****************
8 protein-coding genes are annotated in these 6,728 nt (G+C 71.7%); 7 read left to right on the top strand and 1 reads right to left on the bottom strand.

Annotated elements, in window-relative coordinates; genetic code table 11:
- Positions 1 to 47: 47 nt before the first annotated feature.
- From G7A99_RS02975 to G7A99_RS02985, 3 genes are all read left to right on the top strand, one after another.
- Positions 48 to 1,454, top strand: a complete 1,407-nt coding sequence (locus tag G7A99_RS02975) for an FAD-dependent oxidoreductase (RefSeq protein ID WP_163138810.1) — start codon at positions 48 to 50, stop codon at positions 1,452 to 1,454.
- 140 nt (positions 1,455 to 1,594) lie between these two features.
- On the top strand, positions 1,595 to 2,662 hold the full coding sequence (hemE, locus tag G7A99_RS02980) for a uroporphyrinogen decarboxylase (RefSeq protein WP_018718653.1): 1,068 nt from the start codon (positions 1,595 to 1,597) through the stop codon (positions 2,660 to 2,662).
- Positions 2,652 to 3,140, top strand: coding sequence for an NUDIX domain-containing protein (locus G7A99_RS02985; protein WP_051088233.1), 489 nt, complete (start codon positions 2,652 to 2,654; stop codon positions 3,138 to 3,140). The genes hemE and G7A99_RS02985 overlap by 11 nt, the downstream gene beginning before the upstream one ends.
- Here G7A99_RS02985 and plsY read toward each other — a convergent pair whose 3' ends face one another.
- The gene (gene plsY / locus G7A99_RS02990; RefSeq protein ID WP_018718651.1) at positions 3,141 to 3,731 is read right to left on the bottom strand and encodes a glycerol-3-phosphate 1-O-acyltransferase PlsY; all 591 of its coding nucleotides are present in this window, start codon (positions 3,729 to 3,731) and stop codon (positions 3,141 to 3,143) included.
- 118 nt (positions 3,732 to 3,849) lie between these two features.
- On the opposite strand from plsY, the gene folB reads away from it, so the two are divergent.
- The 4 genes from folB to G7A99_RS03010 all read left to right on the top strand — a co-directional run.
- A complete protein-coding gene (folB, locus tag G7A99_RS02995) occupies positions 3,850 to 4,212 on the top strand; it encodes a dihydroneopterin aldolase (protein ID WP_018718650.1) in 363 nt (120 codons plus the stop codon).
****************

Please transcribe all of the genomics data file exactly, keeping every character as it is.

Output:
8 protein-coding genes are annotated in these 6,728 nt (G+C 71.7%); 7 read left to right on the top strand and 1 reads right to left on the bottom strand.

Annotated elements, in window-relative coordinates; genetic code table 11:
- Positions 1 to 47: 47 nt before the first annotated feature.
- From G7A99_RS02975 to G7A99_RS02985, 3 genes are all read left to right on the top strand, one after another.
- Positions 48 to 1,454, top strand: a complete 1,407-nt coding sequence (locus tag G7A99_RS02975) for an FAD-dependent oxidoreductase (RefSeq protein ID WP_163138810.1) — start codon at positions 48 to 50, stop codon at positions 1,452 to 1,454.
- 140 nt (positions 1,455 to 1,594) lie between these two features.
- On the top strand, positions 1,595 to 2,662 hold the full coding sequence (hemE, locus tag G7A99_RS02980) for a uroporphyrinogen decarboxylase (RefSeq protein WP_018718653.1): 1,068 nt from the start codon (positions 1,595 to 1,597) through the stop codon (positions 2,660 to 2,662).
- Positions 2,652 to 3,140, top strand: coding sequence for an NUDIX domain-containing protein (locus G7A99_RS02985; protein WP_051088233.1), 489 nt, complete (start codon positions 2,652 to 2,654; stop codon positions 3,138 to 3,140). The genes hemE and G7A99_RS02985 overlap by 11 nt, the downstream gene beginning before the upstream one ends.
- Here G7A99_RS02985 and plsY read toward each other — a convergent pair whose 3' ends face one another.
- The gene (gene plsY / locus G7A99_RS02990; RefSeq protein ID WP_018718651.1) at positions 3,141 to 3,731 is read right to left on the bottom strand and encodes a glycerol-3-phosphate 1-O-acyltransferase PlsY; all 591 of its coding nucleotides are present in this window, start codon (positions 3,729 to 3,731) and stop codon (positions 3,141 to 3,143) included.
- 118 nt (positions 3,732 to 3,849) lie between these two features.
- On the opposite strand from plsY, the gene folB reads away from it, so the two are divergent.
- The 4 genes from folB to G7A99_RS03010 all read left to right on the top strand — a co-directional run.
- A complete protein-coding gene (folB, locus tag G7A99_RS02995) occupies positions 3,850 to 4,212 on the top strand; it encodes a dihydroneopterin aldolase (protein ID WP_018718650.1) in 363 nt (120 codons plus the stop codon).